Google reportedly bringing game streaming to YouTube because Stadia worked out so well

If at first you don't succeed...

YouTube Gaming

Google is testing game streaming through YouTube, according to The Wall Street Journal.

The service, dubbed ‘Playables,’ would allow YouTube users on mobile devices and PCs to stream games. The article only mentions these platforms, and presumably, Google wouldn’t support Playables on competitors’ consoles that run YouTube, like the PS5, Xbox Series X/S and Nintendo Switch.

So far, much remains unclear about Playables, including potential pricing and release timing. It’s also unclear exactly what kinds of games would even be offered on Playables. The WSJ only mentions one, in particular — Stack Bounce, a mobile arcade title about breaking colourful stacked platforms. It’s unclear if bigger games will be offered, such as the console- and PC-quality titles offered by game streaming services like Xbox Cloud Gaming and Nvidia GeForce Now.

That said, it’s clear such an offering would help YouTube better compete with rival video-sharing platforms like Twitch. The Amazon-owned service is particularly big in the gaming space, so Google allowing playable games within YouTube would certainly be one way to further differentiate itself.

However, any new Google gaming platform would no doubt be met with skepticism, given the company’s track record outside of Google Play mobile games. In January, the company shuttered its struggling Stadia game streaming service, which had launched in November 2019 and allowed people to play big console and PC games on mobile, PC and TVs. At the time, Stadia boss Phil Harrison acknowledged that Stadia hadn’t “gained the traction with users” that it had expected.

That said, Harrison also noted that it saw “clear opportunities to apply [Stadia’s] technology across other parts of Google like YouTube, Google Play, and our Augmented Reality (AR) efforts.” Specific examples weren’t provided, but clearly, Playables would fall into that. It’s worth noting that Canada’s Jade Raymond, the former head of Stadia’s first-party games division who went on to found PlayStation’s Haven, had spoken about unique use cases for Stadia within Google’s larger ecosystem.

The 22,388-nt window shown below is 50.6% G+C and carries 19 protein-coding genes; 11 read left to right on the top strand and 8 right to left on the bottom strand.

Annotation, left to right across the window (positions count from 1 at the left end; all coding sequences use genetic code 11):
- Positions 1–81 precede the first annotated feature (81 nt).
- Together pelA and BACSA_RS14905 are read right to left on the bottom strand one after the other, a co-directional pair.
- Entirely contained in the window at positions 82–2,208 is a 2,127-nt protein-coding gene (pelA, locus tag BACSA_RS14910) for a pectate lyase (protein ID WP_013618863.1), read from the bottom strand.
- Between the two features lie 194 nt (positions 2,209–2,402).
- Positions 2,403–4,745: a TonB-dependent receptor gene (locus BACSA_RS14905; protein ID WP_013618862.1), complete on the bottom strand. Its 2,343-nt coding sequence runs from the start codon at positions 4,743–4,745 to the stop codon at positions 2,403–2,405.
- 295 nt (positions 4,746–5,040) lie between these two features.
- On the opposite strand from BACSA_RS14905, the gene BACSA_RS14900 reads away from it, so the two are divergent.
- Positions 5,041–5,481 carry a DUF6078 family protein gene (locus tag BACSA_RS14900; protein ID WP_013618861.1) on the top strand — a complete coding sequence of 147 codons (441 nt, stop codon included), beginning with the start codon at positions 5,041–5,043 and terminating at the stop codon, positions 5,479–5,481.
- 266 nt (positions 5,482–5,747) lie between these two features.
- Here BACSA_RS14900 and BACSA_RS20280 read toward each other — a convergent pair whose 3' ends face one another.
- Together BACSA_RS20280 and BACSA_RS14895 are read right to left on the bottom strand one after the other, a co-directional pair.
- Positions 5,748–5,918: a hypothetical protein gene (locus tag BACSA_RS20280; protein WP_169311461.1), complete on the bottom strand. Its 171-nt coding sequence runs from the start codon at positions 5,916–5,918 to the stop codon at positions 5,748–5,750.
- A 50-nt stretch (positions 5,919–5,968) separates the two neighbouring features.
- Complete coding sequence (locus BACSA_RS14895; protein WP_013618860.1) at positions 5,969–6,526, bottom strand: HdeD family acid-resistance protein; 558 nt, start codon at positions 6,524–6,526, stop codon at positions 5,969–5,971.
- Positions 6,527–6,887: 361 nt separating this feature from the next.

One particular example she floated was integrating the tech into YouTube videos, so someone watching, say, a documentary on Atari and the viewer could then actually stream one of the games being shown. Of course, that’s a more ambitious scenario, and it’s unclear whether Google would even still want to pursue such a thing. For now, though, Playables sounds like a first step.

The biggest issue with Stadia, though, is that Google just never put in the time and effort required to build a platform. For instance, Raymond’s aforementioned first-party team was shuttered in about a year before it could even release a single game. This speaks to Google’s larger reputation for cancelling products.

In the meantime, Google is continuing to license the Stadia tech to third-party companies like Capcom, which has used it to offer a Resident Evil Village demo in PC browsers. In March, Google also expanded its Google Cloud services bundle to offer expanded solutions for developers running live service games, which have already been used by companies like Ubisoft and Niantic.

Image credit: Google

Source: The Wall Street Journal